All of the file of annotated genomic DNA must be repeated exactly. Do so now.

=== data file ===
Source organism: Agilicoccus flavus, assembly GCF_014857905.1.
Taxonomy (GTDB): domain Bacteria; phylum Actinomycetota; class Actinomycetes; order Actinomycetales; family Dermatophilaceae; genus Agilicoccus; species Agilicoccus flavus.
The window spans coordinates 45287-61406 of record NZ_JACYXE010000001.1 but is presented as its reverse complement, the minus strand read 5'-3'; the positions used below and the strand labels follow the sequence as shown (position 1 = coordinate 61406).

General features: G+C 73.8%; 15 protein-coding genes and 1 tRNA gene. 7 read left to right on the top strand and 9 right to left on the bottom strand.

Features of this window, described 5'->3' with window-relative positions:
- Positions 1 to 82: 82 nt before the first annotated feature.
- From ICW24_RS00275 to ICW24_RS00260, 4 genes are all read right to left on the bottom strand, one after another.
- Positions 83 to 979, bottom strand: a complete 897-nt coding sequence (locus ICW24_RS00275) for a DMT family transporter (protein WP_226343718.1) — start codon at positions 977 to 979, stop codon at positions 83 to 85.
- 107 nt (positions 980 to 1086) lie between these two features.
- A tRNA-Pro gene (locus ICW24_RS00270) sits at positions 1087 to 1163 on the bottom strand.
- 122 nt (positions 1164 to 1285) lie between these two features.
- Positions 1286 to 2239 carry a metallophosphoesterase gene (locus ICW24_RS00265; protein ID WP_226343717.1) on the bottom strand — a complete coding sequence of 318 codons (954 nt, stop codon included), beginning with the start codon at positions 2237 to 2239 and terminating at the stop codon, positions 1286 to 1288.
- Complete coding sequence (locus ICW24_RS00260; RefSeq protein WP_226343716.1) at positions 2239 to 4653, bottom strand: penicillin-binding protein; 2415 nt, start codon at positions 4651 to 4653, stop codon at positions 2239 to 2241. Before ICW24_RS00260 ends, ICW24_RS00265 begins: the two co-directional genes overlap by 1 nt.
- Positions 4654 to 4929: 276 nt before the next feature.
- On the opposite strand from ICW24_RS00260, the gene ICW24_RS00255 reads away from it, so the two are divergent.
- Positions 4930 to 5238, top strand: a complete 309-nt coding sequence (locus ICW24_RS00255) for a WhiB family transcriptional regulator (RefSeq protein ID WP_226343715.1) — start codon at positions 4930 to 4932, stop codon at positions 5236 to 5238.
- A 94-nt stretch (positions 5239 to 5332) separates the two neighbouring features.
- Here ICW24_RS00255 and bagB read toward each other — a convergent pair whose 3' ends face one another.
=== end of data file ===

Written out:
Source organism: Agilicoccus flavus, assembly GCF_014857905.1.
Taxonomy (GTDB): domain Bacteria; phylum Actinomycetota; class Actinomycetes; order Actinomycetales; family Dermatophilaceae; genus Agilicoccus; species Agilicoccus flavus.
The window spans coordinates 45287-61406 of record NZ_JACYXE010000001.1 but is presented as its reverse complement, the minus strand read 5'-3'; the positions used below and the strand labels follow the sequence as shown (position 1 = coordinate 61406).

General features: G+C 73.8%; 15 protein-coding genes and 1 tRNA gene. 7 read left to right on the top strand and 9 right to left on the bottom strand.

Features of this window, described 5'->3' with window-relative positions:
- Positions 1 to 82: 82 nt before the first annotated feature.
- From ICW24_RS00275 to ICW24_RS00260, 4 genes are all read right to left on the bottom strand, one after another.
- Positions 83 to 979, bottom strand: a complete 897-nt coding sequence (locus ICW24_RS00275) for a DMT family transporter (protein WP_226343718.1) — start codon at positions 977 to 979, stop codon at positions 83 to 85.
- 107 nt (positions 980 to 1086) lie between these two features.
- A tRNA-Pro gene (locus ICW24_RS00270) sits at positions 1087 to 1163 on the bottom strand.
- 122 nt (positions 1164 to 1285) lie between these two features.
- Positions 1286 to 2239 carry a metallophosphoesterase gene (locus ICW24_RS00265; protein ID WP_226343717.1) on the bottom strand — a complete coding sequence of 318 codons (954 nt, stop codon included), beginning with the start codon at positions 2237 to 2239 and terminating at the stop codon, positions 1286 to 1288.
- Complete coding sequence (locus ICW24_RS00260; RefSeq protein WP_226343716.1) at positions 2239 to 4653, bottom strand: penicillin-binding protein; 2415 nt, start codon at positions 4651 to 4653, stop codon at positions 2239 to 2241. Before ICW24_RS00260 ends, ICW24_RS00265 begins: the two co-directional genes overlap by 1 nt.
- Positions 4654 to 4929: 276 nt before the next feature.
- On the opposite strand from ICW24_RS00260, the gene ICW24_RS00255 reads away from it, so the two are divergent.
- Positions 4930 to 5238, top strand: a complete 309-nt coding sequence (locus ICW24_RS00255) for a WhiB family transcriptional regulator (RefSeq protein ID WP_226343715.1) — start codon at positions 4930 to 4932, stop codon at positions 5236 to 5238.
- A 94-nt stretch (positions 5239 to 5332) separates the two neighbouring features.
- Here ICW24_RS00255 and bagB read toward each other — a convergent pair whose 3' ends face one another.